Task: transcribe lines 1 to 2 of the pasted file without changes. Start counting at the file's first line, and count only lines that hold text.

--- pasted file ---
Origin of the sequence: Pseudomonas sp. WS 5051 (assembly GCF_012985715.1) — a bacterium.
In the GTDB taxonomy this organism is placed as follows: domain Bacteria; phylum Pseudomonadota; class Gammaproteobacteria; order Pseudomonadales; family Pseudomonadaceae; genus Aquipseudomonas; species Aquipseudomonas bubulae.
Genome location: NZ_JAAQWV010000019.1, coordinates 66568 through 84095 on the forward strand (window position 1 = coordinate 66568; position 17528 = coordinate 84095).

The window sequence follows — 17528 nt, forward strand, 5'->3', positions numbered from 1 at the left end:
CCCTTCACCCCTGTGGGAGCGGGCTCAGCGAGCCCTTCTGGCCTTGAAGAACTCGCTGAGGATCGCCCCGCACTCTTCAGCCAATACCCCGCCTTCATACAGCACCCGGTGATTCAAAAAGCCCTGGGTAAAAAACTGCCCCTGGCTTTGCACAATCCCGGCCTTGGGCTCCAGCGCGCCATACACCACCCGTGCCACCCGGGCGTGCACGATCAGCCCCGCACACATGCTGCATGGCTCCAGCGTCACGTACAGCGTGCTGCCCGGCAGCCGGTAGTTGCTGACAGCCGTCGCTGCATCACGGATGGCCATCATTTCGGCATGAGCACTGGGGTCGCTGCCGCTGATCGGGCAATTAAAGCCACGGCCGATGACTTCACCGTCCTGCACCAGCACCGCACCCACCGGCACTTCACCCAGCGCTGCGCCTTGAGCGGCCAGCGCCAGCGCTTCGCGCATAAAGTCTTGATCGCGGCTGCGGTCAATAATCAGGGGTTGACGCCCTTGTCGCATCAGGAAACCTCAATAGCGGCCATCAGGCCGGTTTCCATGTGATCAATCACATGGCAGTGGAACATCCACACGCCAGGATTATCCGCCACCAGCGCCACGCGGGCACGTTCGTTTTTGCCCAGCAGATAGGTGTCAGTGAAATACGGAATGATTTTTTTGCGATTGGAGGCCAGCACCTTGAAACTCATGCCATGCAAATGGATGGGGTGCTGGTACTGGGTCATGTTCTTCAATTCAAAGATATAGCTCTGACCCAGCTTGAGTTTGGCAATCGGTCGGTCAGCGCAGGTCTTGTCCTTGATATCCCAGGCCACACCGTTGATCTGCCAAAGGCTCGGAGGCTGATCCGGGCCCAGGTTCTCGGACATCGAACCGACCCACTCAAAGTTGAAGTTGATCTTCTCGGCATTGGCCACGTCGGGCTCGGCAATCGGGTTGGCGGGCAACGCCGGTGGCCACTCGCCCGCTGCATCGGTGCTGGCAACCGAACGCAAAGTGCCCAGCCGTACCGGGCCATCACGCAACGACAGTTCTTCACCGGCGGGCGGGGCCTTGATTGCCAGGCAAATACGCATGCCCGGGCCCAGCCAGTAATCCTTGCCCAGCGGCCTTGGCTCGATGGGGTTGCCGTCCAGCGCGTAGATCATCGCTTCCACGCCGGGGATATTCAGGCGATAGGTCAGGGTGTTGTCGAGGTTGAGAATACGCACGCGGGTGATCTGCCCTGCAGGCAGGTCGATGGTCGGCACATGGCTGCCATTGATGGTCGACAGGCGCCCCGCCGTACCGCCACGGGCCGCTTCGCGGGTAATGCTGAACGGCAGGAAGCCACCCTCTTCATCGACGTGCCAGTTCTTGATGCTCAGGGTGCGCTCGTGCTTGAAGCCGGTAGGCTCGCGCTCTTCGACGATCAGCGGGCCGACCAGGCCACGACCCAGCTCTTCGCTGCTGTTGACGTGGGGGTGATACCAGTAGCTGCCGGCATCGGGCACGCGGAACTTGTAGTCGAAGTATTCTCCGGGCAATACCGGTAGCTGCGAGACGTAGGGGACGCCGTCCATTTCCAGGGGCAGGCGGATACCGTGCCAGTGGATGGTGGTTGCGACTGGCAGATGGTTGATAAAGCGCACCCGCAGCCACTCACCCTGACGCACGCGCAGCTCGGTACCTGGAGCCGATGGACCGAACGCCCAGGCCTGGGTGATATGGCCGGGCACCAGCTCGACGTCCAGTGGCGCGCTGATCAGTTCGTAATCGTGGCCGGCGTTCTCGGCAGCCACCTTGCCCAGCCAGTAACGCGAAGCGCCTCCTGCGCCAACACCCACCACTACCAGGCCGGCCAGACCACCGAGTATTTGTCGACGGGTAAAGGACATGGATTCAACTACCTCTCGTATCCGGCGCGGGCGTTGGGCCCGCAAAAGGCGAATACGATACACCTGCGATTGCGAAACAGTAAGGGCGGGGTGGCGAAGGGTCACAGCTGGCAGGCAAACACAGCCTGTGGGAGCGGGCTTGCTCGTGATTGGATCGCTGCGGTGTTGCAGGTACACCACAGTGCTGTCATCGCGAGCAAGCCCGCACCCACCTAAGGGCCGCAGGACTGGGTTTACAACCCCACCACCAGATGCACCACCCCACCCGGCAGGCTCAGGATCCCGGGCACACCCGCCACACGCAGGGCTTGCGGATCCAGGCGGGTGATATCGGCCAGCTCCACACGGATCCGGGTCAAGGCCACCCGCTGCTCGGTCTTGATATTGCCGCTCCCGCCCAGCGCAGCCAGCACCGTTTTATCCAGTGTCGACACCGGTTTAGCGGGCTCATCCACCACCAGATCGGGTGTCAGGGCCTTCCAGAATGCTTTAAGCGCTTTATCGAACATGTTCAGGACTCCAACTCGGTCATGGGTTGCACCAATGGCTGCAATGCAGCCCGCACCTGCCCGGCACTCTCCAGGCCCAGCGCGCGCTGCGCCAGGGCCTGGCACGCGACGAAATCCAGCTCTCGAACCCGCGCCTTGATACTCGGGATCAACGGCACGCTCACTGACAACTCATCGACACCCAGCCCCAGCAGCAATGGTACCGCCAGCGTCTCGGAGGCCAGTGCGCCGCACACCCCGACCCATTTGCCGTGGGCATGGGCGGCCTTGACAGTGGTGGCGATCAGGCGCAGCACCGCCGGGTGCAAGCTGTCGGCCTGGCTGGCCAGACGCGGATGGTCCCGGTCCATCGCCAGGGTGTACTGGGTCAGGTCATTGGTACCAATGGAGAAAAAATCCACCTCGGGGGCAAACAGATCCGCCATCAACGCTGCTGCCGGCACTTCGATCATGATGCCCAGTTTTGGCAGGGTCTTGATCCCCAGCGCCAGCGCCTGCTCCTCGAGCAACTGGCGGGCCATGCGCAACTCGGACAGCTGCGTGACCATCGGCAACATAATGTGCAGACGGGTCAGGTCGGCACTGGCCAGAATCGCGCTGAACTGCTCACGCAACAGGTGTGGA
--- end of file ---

Origin of the sequence: Pseudomonas sp. WS 5051 (assembly GCF_012985715.1) — a bacterium.
In the GTDB taxonomy this organism is placed as follows: domain Bacteria; phylum Pseudomonadota; class Gammaproteobacteria; order Pseudomonadales; family Pseudomonadaceae; genus Aquipseudomonas; species Aquipseudomonas bubulae.